Tuesday, November 15, 2011

grandpa's day to die

Grandpa went down in the kitchen. Somehow mentally disabled son was able to call 911. Medics shocked grandpa and got back a rhythm and intubated grandpa. They come to ER and we are waiting to start the hypothermia protocol that lowers the body temperature post cardiac arrest and preserves brain function.

Before we could get started, son who lives in another state is called about how much they want done with Grandpa being that he is 89. Son says that he is power of attorney and makes medical decisions for grandpa. Grandpa has a living will/DNR order. Meanwhile daughter arrives and says she also is power of attorney.. She says that grandpa said plainly he did not want extraordinary measures done.

Doctor explains situation to long distance son and son says he wants to go and get living will document to see exactly what it says. He will fax it to doctor. Doctor says he doesn't need paper, that talking with both son and daughter will be sufficient.

Son wants guarantees about grandpas situation and hems and haws for twenty minutes trying to postpone the decision while doctor patiently explains everything. Son insists he needs to look at the document, saying "don't stop anything for 15 minutes while I look for it". Son will call us back. Son is transferred to grandpas room and talks with sister and they finally decide to not do any more major interventions with grandpa and to remove the breathing tube.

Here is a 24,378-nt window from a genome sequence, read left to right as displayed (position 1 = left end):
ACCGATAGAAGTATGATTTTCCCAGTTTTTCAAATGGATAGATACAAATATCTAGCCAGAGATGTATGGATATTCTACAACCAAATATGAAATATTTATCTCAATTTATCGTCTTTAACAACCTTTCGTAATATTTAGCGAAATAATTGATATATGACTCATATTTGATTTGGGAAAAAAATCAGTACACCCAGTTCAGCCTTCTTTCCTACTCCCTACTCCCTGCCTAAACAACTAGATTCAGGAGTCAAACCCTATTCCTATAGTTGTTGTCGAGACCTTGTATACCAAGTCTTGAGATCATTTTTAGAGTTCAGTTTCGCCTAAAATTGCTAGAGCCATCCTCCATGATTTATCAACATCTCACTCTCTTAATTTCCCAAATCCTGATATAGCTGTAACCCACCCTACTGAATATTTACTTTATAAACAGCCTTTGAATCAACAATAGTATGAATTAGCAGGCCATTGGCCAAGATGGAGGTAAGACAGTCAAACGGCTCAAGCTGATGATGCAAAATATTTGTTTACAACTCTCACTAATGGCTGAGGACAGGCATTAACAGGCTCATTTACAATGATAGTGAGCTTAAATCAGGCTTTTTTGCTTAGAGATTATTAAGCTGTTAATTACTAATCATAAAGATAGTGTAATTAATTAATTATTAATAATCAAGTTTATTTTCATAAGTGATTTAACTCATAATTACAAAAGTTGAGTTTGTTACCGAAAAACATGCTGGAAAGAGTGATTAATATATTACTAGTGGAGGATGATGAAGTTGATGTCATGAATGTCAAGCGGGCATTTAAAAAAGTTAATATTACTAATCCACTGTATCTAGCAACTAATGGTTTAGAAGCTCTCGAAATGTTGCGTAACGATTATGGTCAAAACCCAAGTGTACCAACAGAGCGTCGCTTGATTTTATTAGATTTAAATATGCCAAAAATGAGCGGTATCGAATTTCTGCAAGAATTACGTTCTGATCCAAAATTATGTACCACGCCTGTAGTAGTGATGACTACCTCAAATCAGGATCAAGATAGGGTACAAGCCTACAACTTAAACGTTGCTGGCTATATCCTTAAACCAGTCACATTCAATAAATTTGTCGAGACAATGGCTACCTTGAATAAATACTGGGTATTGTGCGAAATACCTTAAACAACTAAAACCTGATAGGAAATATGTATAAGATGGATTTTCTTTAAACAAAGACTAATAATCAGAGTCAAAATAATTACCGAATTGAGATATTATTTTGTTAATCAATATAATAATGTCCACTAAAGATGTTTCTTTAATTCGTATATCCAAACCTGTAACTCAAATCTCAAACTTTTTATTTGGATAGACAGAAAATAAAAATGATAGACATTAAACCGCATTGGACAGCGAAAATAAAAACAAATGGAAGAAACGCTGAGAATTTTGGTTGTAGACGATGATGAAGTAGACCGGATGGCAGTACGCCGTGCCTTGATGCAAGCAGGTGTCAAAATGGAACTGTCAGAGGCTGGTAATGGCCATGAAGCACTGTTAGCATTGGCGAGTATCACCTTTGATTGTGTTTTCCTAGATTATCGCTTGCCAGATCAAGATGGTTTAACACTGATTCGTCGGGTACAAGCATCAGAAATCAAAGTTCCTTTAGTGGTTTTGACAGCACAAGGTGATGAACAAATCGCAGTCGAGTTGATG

I am listening to all of this at the desk. Grandpa isn't my patient. It is painful to listen to. To listen to son try to make a decision. It is frustrating also because grandpa had already decided what he wanted, but we still have to listen to the family. Meanwhile grandpa sits there waiting while children decide whether to end his life.

You would think that when someone has a do not resuscitate order, that everything would be clear. Its not. I have seen more than a few times, a family override mom or dads decision, and go forward with aggressive interventions anyway. We have to listen to them. The hospital isn't going to put itself in a position legally where they go against the families wishes. Most people also don't realize that DNR paperwork has to be redone yearly.

What happened to grandpa? He was breathing (not real well) on his own and he was groaning loudly when he went up to a room. I really felt for what the family was going to have to go through in the next few hours. I also wondered what would happen to mentally disabled son who lived with grandpa and now is left without someone to take care of him.


hoodnurse said...

This stuff hurts my heart. We've had a lot of it where I work lately. Seems like CPR is always discussed, but feeding tubes and even intubation is always such a grey area. People get stuck in some awful states thanks to either failure to plan or families inability to let go.
My grandma always has always discussed this stuff with me and my cousins since we were pretty young. I remember finding it really upsetting back then, but now that I'm a nurse I understand why she talks about it the way she does.

Anonymous said...

I think mentally disabled son should get a vote too since he's probably the one who will be caring for grandpa if he survives to discharge.

rnraquel said...

I still don't understand why family members can override the DNR. It is so sad and frustrating to watch.

Anonymous said...

Families get to choose because dead people don't sue... but their selfish, pain in the ass children do!